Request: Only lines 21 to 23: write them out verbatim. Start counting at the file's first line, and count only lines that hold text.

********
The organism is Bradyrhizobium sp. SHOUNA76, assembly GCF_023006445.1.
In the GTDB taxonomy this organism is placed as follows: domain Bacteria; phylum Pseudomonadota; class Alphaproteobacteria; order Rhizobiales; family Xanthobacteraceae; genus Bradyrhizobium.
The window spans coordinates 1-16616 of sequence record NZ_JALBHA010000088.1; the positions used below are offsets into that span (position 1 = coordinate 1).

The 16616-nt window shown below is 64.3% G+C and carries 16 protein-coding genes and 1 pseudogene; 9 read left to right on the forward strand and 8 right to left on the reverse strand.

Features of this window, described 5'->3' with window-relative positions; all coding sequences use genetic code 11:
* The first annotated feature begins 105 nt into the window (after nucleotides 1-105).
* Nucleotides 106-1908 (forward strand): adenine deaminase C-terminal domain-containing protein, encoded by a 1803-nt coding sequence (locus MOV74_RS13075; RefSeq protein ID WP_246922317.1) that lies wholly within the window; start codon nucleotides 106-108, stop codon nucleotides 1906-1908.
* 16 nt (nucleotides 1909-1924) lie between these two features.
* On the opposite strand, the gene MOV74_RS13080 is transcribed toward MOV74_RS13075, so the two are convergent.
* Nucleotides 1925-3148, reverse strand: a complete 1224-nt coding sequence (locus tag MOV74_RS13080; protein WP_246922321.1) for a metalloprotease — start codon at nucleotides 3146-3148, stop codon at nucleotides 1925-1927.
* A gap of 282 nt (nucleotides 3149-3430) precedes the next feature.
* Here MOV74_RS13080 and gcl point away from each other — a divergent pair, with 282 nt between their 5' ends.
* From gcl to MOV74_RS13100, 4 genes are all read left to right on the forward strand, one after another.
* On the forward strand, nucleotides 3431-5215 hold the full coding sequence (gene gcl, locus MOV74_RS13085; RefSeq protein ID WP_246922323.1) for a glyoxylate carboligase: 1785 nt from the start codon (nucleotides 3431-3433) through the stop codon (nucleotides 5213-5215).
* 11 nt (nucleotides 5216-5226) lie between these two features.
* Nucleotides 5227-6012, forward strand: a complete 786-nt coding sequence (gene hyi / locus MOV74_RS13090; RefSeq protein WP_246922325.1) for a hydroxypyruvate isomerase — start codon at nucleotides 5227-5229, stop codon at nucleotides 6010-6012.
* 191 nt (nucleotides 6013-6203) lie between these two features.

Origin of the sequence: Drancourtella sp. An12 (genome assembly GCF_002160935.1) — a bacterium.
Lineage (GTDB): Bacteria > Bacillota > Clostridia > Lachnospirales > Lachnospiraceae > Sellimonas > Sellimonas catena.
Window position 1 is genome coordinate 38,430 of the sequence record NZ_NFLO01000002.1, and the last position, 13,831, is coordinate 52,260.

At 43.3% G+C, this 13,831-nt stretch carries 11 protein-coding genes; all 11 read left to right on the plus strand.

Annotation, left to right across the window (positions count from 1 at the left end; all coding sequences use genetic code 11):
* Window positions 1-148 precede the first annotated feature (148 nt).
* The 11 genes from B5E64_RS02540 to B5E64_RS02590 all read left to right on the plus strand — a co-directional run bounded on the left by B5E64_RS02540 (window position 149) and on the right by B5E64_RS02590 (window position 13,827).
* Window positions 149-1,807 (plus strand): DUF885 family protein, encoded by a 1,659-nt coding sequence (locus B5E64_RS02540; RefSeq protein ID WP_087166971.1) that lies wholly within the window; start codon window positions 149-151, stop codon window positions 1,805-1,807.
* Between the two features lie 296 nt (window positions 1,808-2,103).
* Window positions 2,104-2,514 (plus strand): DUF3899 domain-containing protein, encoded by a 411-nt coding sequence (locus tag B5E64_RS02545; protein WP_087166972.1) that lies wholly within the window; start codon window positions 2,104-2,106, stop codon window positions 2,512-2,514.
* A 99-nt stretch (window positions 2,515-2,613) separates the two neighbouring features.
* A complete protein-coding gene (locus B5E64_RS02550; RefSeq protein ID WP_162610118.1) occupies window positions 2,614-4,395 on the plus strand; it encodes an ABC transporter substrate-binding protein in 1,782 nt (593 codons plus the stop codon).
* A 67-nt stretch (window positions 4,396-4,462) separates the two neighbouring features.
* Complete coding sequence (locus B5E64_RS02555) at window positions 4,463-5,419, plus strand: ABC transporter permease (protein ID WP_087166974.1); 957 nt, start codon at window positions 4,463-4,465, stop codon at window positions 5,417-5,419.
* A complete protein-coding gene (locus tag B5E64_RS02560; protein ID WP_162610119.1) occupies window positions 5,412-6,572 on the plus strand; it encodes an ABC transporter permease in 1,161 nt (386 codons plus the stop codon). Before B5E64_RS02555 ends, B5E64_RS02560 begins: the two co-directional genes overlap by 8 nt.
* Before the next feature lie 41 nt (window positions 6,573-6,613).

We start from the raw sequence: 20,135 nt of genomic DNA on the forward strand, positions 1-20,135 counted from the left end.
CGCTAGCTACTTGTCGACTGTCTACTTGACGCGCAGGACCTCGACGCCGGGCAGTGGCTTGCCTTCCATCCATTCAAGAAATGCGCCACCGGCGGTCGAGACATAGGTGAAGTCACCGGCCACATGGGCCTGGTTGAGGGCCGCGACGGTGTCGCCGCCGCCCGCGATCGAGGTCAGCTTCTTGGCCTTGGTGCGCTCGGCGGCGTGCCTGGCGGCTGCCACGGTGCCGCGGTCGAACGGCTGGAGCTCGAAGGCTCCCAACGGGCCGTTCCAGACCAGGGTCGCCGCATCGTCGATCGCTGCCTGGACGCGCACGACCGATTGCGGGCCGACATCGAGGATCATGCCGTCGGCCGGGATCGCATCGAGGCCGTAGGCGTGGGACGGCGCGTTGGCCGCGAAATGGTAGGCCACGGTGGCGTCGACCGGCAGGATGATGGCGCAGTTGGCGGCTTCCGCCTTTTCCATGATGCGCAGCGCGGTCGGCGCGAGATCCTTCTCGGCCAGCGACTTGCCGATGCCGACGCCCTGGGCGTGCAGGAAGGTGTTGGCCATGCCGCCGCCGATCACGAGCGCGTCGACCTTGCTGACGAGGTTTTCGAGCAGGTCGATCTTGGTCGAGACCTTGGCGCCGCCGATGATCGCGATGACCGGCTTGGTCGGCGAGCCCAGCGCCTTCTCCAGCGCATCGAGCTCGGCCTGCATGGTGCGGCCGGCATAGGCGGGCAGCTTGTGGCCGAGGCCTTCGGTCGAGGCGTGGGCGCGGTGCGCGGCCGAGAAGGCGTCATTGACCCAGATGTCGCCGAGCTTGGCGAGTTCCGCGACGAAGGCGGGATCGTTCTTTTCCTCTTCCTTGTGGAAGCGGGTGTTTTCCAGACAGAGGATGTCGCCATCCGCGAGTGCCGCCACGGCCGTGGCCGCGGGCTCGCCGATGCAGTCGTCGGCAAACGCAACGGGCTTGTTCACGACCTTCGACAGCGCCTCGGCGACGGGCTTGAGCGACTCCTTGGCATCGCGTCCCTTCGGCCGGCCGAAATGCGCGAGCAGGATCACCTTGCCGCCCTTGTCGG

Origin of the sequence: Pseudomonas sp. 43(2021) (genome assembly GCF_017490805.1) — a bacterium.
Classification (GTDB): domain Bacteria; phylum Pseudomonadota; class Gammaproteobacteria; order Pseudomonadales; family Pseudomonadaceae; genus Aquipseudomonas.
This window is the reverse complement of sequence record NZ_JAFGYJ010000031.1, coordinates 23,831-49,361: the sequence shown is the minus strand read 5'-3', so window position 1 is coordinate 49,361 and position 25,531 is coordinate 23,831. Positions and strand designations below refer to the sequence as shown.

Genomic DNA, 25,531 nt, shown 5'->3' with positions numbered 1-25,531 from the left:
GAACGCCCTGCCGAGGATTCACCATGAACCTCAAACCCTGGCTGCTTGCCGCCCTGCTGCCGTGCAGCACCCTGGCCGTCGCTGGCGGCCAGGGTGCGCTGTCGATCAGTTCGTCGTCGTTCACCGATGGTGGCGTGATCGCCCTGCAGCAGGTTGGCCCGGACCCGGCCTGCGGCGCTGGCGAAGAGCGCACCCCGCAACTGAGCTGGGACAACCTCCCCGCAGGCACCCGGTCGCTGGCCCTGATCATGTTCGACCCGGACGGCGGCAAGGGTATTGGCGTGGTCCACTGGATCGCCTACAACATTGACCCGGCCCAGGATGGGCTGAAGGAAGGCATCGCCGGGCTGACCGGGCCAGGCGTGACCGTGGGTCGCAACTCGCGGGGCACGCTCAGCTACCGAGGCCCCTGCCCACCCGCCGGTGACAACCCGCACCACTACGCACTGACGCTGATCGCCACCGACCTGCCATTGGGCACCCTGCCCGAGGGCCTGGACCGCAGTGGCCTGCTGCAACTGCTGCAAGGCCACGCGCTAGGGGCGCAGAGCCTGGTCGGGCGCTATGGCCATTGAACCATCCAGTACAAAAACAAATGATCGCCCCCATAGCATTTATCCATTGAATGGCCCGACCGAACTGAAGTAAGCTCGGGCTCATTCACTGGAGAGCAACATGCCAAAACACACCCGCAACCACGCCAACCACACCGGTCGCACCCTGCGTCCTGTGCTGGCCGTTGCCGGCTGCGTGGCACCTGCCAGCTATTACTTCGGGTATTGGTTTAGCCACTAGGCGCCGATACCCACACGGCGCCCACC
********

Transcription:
At 43.3% G+C, this 13,831-nt stretch carries 11 protein-coding genes; all 11 read left to right on the plus strand.

Annotation, left to right across the window (positions count from 1 at the left end; all coding sequences use genetic code 11):
* Window positions 1-148 precede the first annotated feature (148 nt).